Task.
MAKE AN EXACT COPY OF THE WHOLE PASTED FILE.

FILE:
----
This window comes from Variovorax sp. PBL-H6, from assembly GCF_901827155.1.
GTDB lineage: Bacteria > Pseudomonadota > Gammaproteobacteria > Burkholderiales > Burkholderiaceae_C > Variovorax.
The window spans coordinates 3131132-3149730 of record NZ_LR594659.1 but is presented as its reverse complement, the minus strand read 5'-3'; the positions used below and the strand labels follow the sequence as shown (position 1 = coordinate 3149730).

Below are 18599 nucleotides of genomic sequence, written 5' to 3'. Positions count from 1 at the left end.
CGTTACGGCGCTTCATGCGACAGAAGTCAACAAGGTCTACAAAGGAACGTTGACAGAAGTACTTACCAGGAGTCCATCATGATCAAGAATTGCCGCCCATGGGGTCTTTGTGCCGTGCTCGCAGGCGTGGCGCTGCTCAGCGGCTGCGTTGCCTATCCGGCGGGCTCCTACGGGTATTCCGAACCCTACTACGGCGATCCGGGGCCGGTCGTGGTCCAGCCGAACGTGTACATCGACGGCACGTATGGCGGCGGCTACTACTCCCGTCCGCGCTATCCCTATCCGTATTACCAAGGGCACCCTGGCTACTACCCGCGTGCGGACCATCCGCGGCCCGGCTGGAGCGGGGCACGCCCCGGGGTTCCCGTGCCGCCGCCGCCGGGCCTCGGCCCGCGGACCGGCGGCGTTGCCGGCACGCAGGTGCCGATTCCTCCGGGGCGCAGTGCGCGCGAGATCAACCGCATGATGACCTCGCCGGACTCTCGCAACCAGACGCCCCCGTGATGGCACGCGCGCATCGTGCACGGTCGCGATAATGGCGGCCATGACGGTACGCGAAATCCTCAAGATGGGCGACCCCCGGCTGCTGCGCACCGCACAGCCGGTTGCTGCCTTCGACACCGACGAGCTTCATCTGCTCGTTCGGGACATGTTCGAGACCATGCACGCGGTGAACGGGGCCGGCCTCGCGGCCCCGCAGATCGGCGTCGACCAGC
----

This window comes from Variovorax sp. PBL-H6, from assembly GCF_901827155.1.
GTDB lineage: Bacteria > Pseudomonadota > Gammaproteobacteria > Burkholderiales > Burkholderiaceae_C > Variovorax.
The window spans coordinates 3131132-3149730 of record NZ_LR594659.1 but is presented as its reverse complement, the minus strand read 5'-3'; the positions used below and the strand labels follow the sequence as shown (position 1 = coordinate 3149730).

Below are 18599 nucleotides of genomic sequence, written 5' to 3'. Positions count from 1 at the left end.
CGTTACGGCGCTTCATGCGACAGAAGTCAACAAGGTCTACAAAGGAACGTTGACAGAAGTACTTACCAGGAGTCCATCATGATCAAGAATTGCCGCCCATGGGGTCTTTGTGCCGTGCTCGCAGGCGTGGCGCTGCTCAGCGGCTGCGTTGCCTATCCGGCGGGCTCCTACGGGTATTCCGAACCCTACTACGGCGATCCGGGGCCGGTCGTGGTCCAGCCGAACGTGTACATCGACGGCACGTATGGCGGCGGCTACTACTCCCGTCCGCGCTATCCCTATCCGTATTACCAAGGGCACCCTGGCTACTACCCGCGTGCGGACCATCCGCGGCCCGGCTGGAGCGGGGCACGCCCCGGGGTTCCCGTGCCGCCGCCGCCGGGCCTCGGCCCGCGGACCGGCGGCGTTGCCGGCACGCAGGTGCCGATTCCTCCGGGGCGCAGTGCGCGCGAGATCAACCGCATGATGACCTCGCCGGACTCTCGCAACCAGACGCCCCCGTGATGGCACGCGCGCATCGTGCACGGTCGCGATAATGGCGGCCATGACGGTACGCGAAATCCTCAAGATGGGCGACCCCCGGCTGCTGCGCACCGCACAGCCGGTTGCTGCCTTCGACACCGACGAGCTTCATCTGCTCGTTCGGGACATGTTCGAGACCATGCACGCGGTGAACGGGGCCGGCCTCGCGGCCCCGCAGATCGGCGTCGACCAGC